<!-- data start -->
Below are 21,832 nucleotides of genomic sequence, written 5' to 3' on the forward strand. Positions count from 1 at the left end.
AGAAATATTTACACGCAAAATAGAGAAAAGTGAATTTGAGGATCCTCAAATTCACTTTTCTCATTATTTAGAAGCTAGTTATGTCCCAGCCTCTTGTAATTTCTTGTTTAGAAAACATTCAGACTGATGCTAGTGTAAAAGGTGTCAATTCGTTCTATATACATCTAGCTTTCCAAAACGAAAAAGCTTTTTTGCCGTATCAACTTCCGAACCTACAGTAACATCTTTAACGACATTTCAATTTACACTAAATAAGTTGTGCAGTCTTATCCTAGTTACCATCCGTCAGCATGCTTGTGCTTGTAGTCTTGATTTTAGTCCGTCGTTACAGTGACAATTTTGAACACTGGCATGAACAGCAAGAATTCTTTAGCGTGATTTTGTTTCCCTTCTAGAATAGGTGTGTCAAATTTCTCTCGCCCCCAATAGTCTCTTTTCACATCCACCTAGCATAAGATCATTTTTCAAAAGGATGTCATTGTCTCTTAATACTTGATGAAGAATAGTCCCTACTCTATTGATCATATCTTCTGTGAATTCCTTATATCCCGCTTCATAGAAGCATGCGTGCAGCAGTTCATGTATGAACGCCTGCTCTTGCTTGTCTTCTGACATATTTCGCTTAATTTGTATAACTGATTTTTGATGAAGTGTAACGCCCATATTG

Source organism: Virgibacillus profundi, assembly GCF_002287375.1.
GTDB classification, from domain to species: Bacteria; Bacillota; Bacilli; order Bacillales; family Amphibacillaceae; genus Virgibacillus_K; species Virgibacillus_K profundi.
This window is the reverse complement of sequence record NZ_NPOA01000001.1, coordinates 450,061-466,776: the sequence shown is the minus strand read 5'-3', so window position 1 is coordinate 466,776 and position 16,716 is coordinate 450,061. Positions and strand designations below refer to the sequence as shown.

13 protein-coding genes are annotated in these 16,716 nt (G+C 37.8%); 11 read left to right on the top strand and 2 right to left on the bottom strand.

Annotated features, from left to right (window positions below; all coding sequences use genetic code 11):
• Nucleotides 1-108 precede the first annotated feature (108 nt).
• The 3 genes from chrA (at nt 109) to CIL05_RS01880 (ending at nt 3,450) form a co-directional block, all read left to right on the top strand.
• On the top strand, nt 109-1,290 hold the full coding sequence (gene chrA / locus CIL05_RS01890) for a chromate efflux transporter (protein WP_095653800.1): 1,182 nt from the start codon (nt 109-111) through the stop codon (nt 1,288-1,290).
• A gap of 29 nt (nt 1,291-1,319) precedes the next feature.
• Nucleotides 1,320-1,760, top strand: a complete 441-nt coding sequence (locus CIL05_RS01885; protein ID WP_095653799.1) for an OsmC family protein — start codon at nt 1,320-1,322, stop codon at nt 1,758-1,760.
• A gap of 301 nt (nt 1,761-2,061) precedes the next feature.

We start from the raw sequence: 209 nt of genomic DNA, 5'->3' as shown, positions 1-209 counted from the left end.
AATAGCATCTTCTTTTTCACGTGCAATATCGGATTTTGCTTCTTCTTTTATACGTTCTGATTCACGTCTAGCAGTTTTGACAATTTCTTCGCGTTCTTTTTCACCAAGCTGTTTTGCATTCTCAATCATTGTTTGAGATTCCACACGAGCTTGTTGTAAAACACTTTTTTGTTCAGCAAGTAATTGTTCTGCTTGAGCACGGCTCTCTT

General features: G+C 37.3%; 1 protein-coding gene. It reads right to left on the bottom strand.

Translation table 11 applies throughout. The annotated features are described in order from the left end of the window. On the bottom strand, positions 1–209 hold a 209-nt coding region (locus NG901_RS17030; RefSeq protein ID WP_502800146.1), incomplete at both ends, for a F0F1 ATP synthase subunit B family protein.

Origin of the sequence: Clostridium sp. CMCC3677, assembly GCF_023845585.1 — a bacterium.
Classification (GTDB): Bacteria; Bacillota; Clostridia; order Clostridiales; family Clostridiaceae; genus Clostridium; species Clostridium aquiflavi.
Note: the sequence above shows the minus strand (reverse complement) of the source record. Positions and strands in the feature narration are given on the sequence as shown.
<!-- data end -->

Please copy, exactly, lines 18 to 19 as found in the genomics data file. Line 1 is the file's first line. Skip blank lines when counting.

Origin of the sequence: Clostridium sp. CMCC3677, assembly GCF_023845585.1 — a bacterium.
Classification (GTDB): Bacteria; Bacillota; Clostridia; order Clostridiales; family Clostridiaceae; genus Clostridium; species Clostridium aquiflavi.